“Your life is just a story you tell other people.”
I’ve been busy the past couple of weeks getting ready to leave. I’ve ended my lease, sold most of the possessions I don’t need anymore and put the rest into storage. The number of belongings I need—not merely own, but need to survive—now fit neatly into a carry-on bag. Only thing I have left to do now is step on the plane.
While going through my belongings, I came across some pictures of myself from when I was in high school. Fat, disheveled-looking, no fashion sense, deaf to social cues. Aside from being in the band and jazz ensemble, I had almost no involvement in school activities. I didn’t attend either the prom or the senior ball because I couldn’t get a single girl willing to put up with me. I graduated high school a virgin. I tried to remember what it was I wanted back then, what I saw myself doing in ten years.
I can’t even remember, other then the fact that it definitely wasn’t this.
“I want people to accept me for me!” is the eternal cry of the loser. The nerd. The fat chick. The person with serious issues that they can’t be bothered to solve. Instead of trying to better themselves, they selfishly expect everyone else to put up with their flaws.
Fuck that noise.
The core belief of these people is that human beings have an inviolable identity that never changes, and that any deviation from this identity is somehow not being “true” to yourself. This forms one of the core objections writers like me face from men and women: that we’re teaching men to be “fake” and to be something that they’re not.
“You can’t build a relationship on pickup lines!”
“You can only front for so long before the real you comes out.”
“If you want a girlfriend, you should just be yourself.”
But what exactly does “being yourself” even mean?
The Matt Forney of ten years ago—the slovenly, dorky, overweight loser—wouldn’t recognize the Matt Forney of today. I became a more sociable person in college. I got laid. I blew up my career to go hitchhiking across the country, a six-month trip that nearly got me killed multiple times. I started a small business. I published a few books. I climbed Angels Landing in Utah, a trail that is one step below actual rock climbing, with treacherous switchbacks and a portion that requires you to hold on with chains lest you slip and fall thousands of feet to your death. I have groupies.
And now I’m leaving for a country where the average moron assumes I’ll get killed just walking down the street.
Am I not being “true” to myself by living the way I am now? Is there a statute of limitations on identity formation? If I was a pimply, fat failure ten years ago, does not being a pimply, fat failure today make me a phony? Or has enough time passed that I can safely claim my current identity as my “true” one?
Here’s a harsh fact: there is no “real” you, because there is no “you.” There is only “me,” whatever identity you happen to possess at this moment in time. Your identity is not some unchanging construct, but is constantly in flux and is altered by actions you take and things you experience. A serious injury, the death of a loved one, learning a new skill, getting into a relationship with a crazy chick: all these and more leave their marks on your soul, change you in ways subtle and gross. Even if you don’t experience any major life events, the mere march of time will slowly alter who you are until one day, you look in the mirror and barely recognize who’s looking back at you.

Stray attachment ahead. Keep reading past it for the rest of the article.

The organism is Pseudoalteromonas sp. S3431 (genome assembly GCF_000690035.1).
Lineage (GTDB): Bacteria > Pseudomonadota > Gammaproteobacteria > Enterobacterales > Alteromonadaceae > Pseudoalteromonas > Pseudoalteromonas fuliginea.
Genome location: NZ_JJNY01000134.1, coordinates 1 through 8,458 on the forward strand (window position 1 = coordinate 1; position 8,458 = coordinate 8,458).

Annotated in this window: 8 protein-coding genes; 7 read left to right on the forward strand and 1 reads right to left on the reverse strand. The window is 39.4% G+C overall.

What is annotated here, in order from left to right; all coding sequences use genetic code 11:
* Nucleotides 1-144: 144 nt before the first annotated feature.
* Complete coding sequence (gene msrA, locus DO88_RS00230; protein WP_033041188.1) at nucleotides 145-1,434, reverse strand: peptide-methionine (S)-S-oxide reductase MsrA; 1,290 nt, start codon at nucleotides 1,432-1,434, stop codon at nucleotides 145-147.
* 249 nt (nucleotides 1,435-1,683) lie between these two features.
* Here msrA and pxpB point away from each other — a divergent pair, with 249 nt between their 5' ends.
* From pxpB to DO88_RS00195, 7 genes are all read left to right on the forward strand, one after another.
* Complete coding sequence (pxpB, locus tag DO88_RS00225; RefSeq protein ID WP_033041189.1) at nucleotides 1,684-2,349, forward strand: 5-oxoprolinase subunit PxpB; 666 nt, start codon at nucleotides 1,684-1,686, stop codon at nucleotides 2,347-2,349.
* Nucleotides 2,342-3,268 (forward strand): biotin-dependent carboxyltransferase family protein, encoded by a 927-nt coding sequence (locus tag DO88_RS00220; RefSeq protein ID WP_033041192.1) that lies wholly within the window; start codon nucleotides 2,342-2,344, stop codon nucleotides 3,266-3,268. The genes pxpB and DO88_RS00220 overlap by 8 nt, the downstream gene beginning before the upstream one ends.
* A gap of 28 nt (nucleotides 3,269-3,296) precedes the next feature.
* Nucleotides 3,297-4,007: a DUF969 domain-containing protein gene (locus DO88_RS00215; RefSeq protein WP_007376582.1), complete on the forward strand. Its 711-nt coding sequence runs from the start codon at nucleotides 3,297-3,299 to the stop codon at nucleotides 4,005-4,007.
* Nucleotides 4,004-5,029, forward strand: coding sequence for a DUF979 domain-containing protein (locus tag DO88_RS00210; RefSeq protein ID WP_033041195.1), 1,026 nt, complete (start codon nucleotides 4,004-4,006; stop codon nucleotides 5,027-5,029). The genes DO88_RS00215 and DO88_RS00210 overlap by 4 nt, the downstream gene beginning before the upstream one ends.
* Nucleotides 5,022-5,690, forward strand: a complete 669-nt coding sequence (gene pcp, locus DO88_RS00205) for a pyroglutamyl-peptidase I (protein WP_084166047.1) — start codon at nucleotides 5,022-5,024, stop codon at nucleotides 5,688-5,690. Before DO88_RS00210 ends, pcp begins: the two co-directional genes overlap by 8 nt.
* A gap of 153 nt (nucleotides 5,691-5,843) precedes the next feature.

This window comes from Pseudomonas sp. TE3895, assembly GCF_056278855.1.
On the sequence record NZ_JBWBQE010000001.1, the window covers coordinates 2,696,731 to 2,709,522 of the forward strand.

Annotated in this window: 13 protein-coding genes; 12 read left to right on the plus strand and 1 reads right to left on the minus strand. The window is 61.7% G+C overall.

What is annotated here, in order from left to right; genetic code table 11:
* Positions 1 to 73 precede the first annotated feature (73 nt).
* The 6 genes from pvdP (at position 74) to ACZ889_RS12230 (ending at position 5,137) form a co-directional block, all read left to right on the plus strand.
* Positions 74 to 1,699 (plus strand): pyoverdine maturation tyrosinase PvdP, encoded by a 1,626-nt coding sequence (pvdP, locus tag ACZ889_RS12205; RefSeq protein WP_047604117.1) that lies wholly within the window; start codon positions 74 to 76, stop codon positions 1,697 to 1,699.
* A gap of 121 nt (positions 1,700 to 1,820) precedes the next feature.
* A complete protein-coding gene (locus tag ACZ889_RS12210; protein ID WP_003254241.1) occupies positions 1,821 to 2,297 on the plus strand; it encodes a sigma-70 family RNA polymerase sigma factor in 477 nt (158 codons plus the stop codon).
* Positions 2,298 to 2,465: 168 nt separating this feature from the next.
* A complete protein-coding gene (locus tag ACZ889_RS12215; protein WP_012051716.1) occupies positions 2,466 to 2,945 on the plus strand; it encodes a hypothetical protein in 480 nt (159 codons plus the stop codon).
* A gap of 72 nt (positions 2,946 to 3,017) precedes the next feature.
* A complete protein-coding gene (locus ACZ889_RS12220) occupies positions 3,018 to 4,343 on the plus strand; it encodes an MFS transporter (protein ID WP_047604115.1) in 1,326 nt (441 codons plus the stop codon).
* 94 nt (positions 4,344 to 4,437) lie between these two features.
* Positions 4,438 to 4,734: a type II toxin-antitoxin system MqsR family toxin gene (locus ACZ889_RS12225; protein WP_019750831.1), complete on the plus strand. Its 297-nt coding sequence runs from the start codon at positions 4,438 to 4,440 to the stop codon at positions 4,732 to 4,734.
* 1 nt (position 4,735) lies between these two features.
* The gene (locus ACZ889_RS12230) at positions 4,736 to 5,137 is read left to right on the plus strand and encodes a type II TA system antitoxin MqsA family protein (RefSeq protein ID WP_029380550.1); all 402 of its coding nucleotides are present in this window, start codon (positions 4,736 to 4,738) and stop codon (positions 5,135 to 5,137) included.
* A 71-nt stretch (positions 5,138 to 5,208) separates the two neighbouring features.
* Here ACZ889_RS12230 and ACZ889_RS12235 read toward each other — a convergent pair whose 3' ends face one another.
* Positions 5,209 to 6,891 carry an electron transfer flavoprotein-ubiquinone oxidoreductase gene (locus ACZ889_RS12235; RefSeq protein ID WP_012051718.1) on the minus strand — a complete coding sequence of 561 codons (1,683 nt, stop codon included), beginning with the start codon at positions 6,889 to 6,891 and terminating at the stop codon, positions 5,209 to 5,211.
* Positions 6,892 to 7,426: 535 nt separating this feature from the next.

I’m not the same man I was ten years ago, and I won’t be the same man ten years from now. I won’t even be the same man six months from now. Yet according to the Cult of the True Self, I’m not being “authentic” because I’m choosing to control my own development rather than just accept whatever lumps life gives me. I’m taking control of my own destiny instead of leaving it in the hands of everyone around me, none of whom have my best interests at heart.
It doesn’t matter that I’m happier, healthier or a better man now: in their eyes, I’m a fake.
The only people who cling tenaciously to the Cult of the True Self are themselves failures. They can’t get laid. They’re fat. They’re stuck in dead-end jobs, dead-end existences, never once reaching for the gold. They believe their identities are fixed and unchanging because they lack the willpower to direct their own lives. Their belief in being “authentic” is a pretty lie they use to avoid the truth: that they can change their lives, that they aren’t condemned to their miserable existences, and that every minute they suffer is completely avoidable.
You are not who you were in high school.
Your identity is what you make it to be. If you’re a fat loser, it’s because you have chosen to be a fat loser. It’s because you lack the drive and focus to climb out of your self-imposed isolation. There is no “authentic” you that is completely independent of your current life. The only thing that matters is “me”: how do you define yourself? What do you want to do with your life? What kind of person do you want to be? Who you were in the past is irrelevant. Who you are now is irrelevant.
All that matters is who you want to become and what you’re doing to get there.
It’s time to forget your past, forget your mistakes, forget your failures. They don’t matter. The past is a foreign country, as real as a dream. Anyone who tells you otherwise is trying to sabotage you, bring you down to their level. Let them stew in their misery as you move on to bigger and better things.